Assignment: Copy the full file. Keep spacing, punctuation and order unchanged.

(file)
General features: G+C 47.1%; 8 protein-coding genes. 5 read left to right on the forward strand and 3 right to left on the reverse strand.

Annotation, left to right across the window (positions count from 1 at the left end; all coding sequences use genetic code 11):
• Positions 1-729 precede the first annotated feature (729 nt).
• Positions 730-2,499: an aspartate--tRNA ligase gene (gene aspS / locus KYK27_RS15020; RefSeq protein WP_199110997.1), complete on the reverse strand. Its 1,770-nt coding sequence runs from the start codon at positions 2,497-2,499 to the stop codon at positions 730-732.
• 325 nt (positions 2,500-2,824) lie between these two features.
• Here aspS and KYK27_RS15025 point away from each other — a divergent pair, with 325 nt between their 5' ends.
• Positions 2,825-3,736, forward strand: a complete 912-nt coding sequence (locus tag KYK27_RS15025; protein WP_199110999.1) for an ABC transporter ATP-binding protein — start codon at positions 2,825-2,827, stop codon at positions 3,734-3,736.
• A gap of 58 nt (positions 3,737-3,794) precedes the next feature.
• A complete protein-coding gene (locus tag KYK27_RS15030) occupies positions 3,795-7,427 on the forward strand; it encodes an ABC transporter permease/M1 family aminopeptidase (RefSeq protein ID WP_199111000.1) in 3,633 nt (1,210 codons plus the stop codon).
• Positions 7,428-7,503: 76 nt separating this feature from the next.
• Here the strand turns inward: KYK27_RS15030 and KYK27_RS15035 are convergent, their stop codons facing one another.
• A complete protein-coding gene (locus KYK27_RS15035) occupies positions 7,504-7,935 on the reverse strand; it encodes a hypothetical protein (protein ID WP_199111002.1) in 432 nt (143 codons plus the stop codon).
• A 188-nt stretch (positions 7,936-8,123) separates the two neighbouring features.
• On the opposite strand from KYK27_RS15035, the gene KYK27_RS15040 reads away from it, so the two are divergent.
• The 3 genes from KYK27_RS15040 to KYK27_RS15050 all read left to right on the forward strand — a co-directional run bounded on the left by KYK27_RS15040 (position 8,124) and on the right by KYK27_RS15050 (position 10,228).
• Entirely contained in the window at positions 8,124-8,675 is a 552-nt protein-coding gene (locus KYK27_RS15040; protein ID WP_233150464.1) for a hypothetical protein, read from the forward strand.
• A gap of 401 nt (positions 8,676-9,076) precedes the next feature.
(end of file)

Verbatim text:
General features: G+C 47.1%; 8 protein-coding genes. 5 read left to right on the forward strand and 3 right to left on the reverse strand.

Annotation, left to right across the window (positions count from 1 at the left end; all coding sequences use genetic code 11):
• Positions 1-729 precede the first annotated feature (729 nt).
• Positions 730-2,499: an aspartate--tRNA ligase gene (gene aspS / locus KYK27_RS15020; RefSeq protein WP_199110997.1), complete on the reverse strand. Its 1,770-nt coding sequence runs from the start codon at positions 2,497-2,499 to the stop codon at positions 730-732.
• 325 nt (positions 2,500-2,824) lie between these two features.
• Here aspS and KYK27_RS15025 point away from each other — a divergent pair, with 325 nt between their 5' ends.
• Positions 2,825-3,736, forward strand: a complete 912-nt coding sequence (locus tag KYK27_RS15025; protein WP_199110999.1) for an ABC transporter ATP-binding protein — start codon at positions 2,825-2,827, stop codon at positions 3,734-3,736.
• A gap of 58 nt (positions 3,737-3,794) precedes the next feature.
• A complete protein-coding gene (locus tag KYK27_RS15030) occupies positions 3,795-7,427 on the forward strand; it encodes an ABC transporter permease/M1 family aminopeptidase (RefSeq protein ID WP_199111000.1) in 3,633 nt (1,210 codons plus the stop codon).
• Positions 7,428-7,503: 76 nt separating this feature from the next.
• Here the strand turns inward: KYK27_RS15030 and KYK27_RS15035 are convergent, their stop codons facing one another.
• A complete protein-coding gene (locus KYK27_RS15035) occupies positions 7,504-7,935 on the reverse strand; it encodes a hypothetical protein (protein ID WP_199111002.1) in 432 nt (143 codons plus the stop codon).
• A 188-nt stretch (positions 7,936-8,123) separates the two neighbouring features.
• On the opposite strand from KYK27_RS15035, the gene KYK27_RS15040 reads away from it, so the two are divergent.
• The 3 genes from KYK27_RS15040 to KYK27_RS15050 all read left to right on the forward strand — a co-directional run bounded on the left by KYK27_RS15040 (position 8,124) and on the right by KYK27_RS15050 (position 10,228).
• Entirely contained in the window at positions 8,124-8,675 is a 552-nt protein-coding gene (locus KYK27_RS15040; protein ID WP_233150464.1) for a hypothetical protein, read from the forward strand.
• A gap of 401 nt (positions 8,676-9,076) precedes the next feature.